· The Twins were .111 in the ALDS with runners in scoring position. The Yankees hit .360 with men on second and third.
· Curtis Granderson hit .455 in the ALDS, his first postseason series in pinstripes.
· The Twins have now lost 12 consecutive postseason games. Nine of those 12 losses have come at the hands of the Bronx Bombers.
· With his RBI single in the second inning tonight, Jorge Posada passed Mickey Mantle for ninth place on the postseason RBIs list.
· Capturing the win in Game Two, Andy Pettitte now has 19 career postseason wins. No other pitcher in baseball history has as many.
· Before Game Two of the ALDS, Twins’ manager Ron Gardenhire burned his uniform from Game One. Well. That didn’t work.
· Heading into Game Two, lefties were hitting .292 off Carl Pavano. Lance Berkman hit a home run and a double off Pavano…from the left side of the plate.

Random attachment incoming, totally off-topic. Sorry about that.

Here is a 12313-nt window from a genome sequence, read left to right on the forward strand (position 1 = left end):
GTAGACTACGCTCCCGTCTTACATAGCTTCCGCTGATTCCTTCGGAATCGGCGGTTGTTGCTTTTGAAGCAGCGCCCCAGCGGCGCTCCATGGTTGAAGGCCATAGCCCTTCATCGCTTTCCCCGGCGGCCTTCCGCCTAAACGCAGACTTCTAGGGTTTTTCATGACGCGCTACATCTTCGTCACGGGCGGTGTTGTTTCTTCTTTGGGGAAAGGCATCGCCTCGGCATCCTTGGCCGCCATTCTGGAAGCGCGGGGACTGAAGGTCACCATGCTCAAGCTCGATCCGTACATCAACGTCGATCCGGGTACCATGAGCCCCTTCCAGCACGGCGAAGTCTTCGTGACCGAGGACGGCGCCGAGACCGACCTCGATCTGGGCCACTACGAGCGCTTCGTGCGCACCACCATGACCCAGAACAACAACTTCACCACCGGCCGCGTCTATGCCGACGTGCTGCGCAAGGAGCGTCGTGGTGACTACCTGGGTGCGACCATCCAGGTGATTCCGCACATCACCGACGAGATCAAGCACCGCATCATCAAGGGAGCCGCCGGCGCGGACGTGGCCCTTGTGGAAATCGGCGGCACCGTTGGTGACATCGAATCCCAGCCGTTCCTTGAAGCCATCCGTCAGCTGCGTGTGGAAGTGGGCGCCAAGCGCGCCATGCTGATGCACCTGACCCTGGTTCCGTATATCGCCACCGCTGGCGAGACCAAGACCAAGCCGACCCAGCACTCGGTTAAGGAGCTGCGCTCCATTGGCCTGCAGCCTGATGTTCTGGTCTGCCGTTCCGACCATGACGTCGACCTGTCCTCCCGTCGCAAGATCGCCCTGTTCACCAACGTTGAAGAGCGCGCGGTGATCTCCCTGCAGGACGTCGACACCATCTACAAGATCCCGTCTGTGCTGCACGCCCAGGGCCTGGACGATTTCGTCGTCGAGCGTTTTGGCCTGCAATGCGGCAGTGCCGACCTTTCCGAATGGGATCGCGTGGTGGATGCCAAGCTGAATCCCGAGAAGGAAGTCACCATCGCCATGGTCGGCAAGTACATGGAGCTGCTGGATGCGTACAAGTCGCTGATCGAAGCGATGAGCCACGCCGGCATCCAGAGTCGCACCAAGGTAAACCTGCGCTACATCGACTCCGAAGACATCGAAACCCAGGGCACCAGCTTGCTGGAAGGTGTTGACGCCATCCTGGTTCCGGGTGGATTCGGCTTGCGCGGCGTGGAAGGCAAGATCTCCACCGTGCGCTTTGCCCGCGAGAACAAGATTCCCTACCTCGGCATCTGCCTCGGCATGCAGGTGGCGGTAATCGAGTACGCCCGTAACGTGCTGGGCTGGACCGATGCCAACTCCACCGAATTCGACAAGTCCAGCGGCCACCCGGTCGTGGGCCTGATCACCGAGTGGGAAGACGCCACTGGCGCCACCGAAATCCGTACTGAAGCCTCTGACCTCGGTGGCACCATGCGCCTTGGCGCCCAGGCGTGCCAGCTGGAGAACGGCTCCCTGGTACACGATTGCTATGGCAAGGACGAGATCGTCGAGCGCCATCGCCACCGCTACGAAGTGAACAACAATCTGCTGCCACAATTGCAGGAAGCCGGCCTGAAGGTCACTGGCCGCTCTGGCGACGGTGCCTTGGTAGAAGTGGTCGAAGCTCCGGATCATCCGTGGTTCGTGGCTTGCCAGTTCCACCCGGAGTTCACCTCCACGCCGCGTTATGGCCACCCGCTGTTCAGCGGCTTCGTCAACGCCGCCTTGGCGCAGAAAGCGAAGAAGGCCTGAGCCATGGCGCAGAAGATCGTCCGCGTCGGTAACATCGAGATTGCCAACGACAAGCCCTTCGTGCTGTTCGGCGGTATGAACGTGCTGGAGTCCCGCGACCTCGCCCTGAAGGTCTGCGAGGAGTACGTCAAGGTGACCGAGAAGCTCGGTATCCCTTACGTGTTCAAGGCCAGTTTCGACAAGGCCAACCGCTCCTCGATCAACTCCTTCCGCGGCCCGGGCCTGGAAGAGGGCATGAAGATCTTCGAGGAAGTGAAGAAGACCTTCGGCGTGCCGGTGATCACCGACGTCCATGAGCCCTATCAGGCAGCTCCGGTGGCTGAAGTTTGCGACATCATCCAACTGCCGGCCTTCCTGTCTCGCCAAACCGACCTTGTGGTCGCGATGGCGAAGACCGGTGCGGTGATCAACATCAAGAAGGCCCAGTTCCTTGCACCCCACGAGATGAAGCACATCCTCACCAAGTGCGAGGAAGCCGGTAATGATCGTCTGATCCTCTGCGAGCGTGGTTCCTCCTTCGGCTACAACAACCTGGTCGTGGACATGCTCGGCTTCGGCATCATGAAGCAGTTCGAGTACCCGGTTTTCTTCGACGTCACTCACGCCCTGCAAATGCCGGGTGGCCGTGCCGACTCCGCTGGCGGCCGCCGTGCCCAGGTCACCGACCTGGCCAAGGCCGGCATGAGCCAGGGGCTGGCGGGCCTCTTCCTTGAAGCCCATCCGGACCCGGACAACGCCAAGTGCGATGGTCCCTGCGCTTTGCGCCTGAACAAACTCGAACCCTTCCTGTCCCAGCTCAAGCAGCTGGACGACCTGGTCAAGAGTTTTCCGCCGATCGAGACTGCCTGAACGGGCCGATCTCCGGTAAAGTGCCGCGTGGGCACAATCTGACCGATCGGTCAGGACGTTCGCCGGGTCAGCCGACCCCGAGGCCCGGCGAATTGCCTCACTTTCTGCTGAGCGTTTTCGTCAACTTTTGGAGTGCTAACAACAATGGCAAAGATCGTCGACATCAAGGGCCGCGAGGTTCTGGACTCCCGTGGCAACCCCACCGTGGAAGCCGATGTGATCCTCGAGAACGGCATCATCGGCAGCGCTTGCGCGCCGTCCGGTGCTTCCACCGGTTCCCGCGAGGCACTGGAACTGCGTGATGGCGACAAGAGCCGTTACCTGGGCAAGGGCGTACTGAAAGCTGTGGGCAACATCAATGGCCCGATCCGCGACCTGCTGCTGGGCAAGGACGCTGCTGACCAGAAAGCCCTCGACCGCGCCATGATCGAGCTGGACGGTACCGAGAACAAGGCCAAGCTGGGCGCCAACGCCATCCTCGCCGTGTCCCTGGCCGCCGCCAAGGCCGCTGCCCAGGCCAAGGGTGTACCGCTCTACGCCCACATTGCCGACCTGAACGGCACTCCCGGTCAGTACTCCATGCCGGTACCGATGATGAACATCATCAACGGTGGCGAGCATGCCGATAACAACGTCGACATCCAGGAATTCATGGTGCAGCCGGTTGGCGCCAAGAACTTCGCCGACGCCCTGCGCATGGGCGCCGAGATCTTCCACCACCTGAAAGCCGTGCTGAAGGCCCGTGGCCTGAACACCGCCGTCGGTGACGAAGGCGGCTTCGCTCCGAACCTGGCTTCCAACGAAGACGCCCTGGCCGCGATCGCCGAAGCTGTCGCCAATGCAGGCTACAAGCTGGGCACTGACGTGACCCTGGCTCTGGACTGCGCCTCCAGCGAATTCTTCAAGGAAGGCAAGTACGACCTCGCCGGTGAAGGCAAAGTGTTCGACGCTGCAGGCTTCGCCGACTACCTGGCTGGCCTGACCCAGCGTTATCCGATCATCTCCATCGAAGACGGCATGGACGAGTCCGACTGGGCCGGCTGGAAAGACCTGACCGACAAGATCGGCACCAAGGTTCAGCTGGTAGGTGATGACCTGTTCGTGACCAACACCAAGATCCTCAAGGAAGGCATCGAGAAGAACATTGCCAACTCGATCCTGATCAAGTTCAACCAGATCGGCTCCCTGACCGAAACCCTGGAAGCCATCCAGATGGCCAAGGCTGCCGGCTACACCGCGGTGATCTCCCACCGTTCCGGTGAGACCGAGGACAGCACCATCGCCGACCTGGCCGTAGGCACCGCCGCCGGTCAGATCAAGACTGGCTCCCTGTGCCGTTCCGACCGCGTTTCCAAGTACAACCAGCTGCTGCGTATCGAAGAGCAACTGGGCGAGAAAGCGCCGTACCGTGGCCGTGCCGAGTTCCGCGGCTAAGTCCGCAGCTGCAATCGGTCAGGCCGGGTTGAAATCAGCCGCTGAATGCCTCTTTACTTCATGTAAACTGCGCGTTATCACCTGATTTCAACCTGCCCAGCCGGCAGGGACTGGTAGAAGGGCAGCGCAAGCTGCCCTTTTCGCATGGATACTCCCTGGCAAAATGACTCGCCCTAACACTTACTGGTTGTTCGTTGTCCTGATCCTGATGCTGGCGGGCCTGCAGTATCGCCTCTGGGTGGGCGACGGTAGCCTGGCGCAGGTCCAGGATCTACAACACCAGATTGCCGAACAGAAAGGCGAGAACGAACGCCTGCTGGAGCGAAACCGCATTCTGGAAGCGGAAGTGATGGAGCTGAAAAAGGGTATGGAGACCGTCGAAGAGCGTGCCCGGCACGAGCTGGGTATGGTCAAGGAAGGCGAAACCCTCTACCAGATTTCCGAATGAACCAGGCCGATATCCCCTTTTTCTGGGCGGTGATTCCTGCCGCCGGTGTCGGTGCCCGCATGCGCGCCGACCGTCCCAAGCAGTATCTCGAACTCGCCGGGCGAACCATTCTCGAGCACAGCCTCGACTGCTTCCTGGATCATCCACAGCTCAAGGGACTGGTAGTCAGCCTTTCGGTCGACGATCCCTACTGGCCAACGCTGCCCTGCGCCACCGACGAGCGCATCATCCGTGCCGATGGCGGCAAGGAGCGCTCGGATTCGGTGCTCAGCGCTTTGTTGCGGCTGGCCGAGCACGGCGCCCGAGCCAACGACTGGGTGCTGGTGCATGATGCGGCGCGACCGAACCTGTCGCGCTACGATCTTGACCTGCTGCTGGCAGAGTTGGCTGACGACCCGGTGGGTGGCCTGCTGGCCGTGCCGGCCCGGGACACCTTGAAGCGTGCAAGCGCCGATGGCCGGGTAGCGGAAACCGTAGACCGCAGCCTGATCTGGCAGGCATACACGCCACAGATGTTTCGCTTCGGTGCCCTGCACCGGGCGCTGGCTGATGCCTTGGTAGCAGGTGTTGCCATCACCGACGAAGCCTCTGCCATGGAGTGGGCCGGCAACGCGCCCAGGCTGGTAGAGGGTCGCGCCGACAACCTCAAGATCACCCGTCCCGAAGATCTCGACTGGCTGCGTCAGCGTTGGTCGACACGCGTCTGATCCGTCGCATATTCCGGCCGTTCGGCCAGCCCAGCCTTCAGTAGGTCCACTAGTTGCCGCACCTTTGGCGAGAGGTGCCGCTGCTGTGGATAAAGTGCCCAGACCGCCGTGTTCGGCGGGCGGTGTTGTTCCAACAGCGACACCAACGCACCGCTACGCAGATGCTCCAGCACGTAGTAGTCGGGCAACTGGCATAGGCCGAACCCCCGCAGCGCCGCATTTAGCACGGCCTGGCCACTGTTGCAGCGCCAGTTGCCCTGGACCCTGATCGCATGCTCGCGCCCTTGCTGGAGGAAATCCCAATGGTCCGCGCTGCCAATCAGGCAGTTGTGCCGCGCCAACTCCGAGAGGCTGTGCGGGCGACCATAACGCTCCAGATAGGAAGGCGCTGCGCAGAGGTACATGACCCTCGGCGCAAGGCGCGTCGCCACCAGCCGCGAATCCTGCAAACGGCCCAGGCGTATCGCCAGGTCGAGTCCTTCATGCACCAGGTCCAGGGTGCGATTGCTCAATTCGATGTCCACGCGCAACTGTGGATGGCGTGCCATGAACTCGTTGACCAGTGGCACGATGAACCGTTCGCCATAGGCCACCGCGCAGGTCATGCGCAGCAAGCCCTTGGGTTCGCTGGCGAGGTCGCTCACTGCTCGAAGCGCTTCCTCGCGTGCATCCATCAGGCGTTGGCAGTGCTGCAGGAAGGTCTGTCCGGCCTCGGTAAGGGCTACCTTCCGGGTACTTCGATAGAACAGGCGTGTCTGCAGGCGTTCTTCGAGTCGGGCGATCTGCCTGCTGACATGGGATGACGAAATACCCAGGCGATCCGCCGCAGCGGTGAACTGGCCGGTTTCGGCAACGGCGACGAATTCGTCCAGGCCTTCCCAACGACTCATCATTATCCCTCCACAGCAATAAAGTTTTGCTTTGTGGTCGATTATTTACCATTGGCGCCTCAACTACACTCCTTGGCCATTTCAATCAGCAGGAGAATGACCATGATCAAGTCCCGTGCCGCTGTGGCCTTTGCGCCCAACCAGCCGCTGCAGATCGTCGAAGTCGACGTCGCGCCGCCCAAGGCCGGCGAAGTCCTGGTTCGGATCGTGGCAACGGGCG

· Mariano Rivera now has 41 postseason saves and 600 all-time in his career (including the playoffs). Brad Lidge is second on baseball’s all-time postseason saves list with 16.
· Rivera now also owns an all-time postseason ERA of 0.72.
· The Yankees outscored the Twins 17-7 in the ALDS.
· Phil Hughes picked up his first postseason win as a starter. He previously won a playoff game against the Cleveland Indians in 2007, coming on in relief of an injured Roger Clemens.
· All-Star catcher and 2009 A.L. MVP Joe Mauer registered no RBIs in the ALDS.
· Mark Teixeira led the Yankees in RBIs with five for the ALDS. Granderson knocked in four runs and Posada drove in three.